Despite the hard work and financial stresses, the opportunity to help people understand the value of these animals makes the sanctuary a sacred place for Baudendistel.
Every weekend they host groups of all ages and backgrounds on their property to experience an up close encounter with these wild creatures.
“I think one of the biggest misconceptions of wolves is that people think they’re killers and that they’re going to chase you down and eat you. They’re so afraid of people that they’re going to stay far away,” she said.
Watching people shy away from the wolves and then warm up to them, is something both Baudendistel and her husband witness almost every weekend. She's even had cancer patients visit to just sit the with wolves as they gently rub against them.
Still though, these animals are wild in nature, and Baudendistel doesn't let herself or the volunteers forget.
They put forth several safety precautions to protect the staff and guests. Volunteers don't go inside enclosures alone unless another volunteer is nearby. Also, every visitor is required to sign a waiver before entering the sanctuary, and must be at least 53 inches tall to be inside an enclosure along with a specific dress code to protect them if a wolf gets playful and jumps on them.
When the wolves fight or establish dominance within their hierarchies, the staff doesn't interfere.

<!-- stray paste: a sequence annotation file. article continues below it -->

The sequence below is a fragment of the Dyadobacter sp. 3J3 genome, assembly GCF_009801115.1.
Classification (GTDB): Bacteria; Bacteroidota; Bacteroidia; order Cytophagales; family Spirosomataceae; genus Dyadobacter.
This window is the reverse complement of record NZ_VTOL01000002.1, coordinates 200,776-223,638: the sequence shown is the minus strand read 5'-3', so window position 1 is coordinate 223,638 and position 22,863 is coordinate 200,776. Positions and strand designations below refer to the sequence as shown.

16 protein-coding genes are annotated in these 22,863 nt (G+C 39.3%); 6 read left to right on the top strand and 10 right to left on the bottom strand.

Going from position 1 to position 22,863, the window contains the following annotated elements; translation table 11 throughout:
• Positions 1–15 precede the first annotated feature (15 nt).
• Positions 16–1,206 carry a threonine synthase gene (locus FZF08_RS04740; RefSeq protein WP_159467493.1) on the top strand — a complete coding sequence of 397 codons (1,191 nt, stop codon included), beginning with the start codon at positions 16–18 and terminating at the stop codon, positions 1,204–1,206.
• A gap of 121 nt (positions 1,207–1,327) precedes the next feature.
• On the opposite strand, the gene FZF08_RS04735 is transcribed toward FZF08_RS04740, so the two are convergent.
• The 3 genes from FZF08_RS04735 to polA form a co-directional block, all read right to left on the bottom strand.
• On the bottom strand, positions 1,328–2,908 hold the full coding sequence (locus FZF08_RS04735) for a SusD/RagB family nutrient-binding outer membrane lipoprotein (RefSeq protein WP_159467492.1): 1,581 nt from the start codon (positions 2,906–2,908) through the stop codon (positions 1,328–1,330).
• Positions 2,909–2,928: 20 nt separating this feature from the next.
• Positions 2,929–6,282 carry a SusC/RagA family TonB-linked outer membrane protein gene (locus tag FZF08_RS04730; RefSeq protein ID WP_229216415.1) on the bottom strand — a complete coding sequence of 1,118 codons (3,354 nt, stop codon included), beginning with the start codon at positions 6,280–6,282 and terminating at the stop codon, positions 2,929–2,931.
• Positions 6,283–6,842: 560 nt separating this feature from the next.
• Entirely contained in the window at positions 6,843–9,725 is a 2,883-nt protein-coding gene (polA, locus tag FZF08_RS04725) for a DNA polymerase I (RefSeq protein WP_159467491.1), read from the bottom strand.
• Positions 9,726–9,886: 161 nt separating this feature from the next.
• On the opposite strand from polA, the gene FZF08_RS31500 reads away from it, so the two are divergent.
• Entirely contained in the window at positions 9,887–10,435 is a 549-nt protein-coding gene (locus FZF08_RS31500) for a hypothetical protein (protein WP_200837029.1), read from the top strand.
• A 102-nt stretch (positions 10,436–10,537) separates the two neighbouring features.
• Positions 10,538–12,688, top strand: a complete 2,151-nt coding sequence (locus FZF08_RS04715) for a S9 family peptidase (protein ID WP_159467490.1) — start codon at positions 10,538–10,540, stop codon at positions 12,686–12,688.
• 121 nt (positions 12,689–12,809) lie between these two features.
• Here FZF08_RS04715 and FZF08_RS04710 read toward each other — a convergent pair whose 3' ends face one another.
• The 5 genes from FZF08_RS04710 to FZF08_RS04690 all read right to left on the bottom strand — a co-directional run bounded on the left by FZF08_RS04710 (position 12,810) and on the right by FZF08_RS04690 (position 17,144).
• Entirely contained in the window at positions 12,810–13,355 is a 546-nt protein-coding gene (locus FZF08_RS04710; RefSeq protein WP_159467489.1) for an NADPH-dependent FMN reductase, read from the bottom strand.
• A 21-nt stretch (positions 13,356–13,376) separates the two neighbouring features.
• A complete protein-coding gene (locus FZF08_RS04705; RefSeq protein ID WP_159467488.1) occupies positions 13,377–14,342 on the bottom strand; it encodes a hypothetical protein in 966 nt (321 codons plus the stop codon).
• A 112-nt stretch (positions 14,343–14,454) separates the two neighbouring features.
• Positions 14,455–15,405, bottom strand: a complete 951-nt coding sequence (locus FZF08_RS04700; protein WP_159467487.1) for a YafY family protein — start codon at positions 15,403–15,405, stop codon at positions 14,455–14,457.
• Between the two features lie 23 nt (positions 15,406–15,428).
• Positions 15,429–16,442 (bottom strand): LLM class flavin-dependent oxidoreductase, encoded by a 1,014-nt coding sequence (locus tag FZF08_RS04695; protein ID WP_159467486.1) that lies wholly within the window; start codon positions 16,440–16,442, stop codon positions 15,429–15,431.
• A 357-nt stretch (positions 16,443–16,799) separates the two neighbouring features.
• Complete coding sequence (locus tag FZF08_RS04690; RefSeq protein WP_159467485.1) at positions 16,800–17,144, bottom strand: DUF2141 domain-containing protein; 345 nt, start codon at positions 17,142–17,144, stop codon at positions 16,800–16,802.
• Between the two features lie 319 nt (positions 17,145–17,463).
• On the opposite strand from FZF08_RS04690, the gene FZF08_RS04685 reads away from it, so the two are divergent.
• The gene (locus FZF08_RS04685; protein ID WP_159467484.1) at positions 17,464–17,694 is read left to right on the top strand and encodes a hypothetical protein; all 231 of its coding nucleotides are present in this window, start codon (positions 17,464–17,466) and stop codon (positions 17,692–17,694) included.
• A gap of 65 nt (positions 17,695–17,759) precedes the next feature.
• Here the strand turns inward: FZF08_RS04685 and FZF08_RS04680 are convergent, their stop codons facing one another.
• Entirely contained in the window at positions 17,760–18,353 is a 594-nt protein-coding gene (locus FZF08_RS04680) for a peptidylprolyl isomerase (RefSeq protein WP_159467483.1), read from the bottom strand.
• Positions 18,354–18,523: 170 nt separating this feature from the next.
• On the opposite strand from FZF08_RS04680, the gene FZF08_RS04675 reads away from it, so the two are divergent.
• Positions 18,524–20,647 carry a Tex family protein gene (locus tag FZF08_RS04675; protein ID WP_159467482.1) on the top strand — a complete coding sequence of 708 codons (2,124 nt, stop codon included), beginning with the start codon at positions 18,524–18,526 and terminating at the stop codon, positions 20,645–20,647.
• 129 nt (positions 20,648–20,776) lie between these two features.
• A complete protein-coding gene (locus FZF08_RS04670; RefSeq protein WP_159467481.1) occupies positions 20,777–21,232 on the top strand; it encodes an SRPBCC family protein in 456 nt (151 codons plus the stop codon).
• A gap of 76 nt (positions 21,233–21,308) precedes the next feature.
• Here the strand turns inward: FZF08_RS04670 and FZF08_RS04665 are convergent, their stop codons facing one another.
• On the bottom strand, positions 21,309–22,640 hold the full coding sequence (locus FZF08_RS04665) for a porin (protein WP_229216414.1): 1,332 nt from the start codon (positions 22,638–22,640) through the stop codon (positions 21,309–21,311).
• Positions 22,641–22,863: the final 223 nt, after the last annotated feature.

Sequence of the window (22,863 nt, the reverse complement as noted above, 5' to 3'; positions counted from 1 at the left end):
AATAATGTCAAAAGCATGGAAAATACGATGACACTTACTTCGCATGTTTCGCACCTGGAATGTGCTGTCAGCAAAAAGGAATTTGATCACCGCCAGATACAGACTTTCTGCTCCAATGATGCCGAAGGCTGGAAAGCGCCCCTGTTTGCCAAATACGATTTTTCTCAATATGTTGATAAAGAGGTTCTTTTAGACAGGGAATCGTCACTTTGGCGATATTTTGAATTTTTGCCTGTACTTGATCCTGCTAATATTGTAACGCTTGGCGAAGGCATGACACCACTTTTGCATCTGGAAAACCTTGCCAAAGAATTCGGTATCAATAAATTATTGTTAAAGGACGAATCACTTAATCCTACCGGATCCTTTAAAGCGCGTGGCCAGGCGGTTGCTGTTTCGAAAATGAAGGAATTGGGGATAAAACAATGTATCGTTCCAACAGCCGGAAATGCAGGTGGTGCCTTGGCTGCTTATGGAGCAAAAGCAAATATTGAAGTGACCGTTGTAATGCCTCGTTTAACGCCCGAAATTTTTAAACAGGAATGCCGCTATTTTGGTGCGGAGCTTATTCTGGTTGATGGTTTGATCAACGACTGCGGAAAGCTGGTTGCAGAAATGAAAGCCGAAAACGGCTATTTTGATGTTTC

“Even though they get into fights sometimes, which we do in a family, they will actually heal each other," she said.
“The biggest thing and main thing that I love about these wolves is that they’re family-oriented. Everything in them is family."
Baudendistel refers to herself as the “alpha mom” of these wolf families -- a responsibility she doesn't take lightly. She never went to school for animal studies, but credits everything she's learned over the years to the wolves.
They always greet her when she enters their enclosures. They even came to her side when she fell inside an enclosure until a volunteer could reach her to help.
And best of all, they respond to her call.
"I still cry sometimes when they howl. It's amazing. It's how they communicate, how they talk back to me and how I talk to them."
Emily Maxwell visited the Wolf Creek Habitat & Sanctuary in early January of 2016.
For more information on admission or to donate to the Wolf Creek Habitat & Sanctuary visit http://www.wolfcreekhabitat.org/.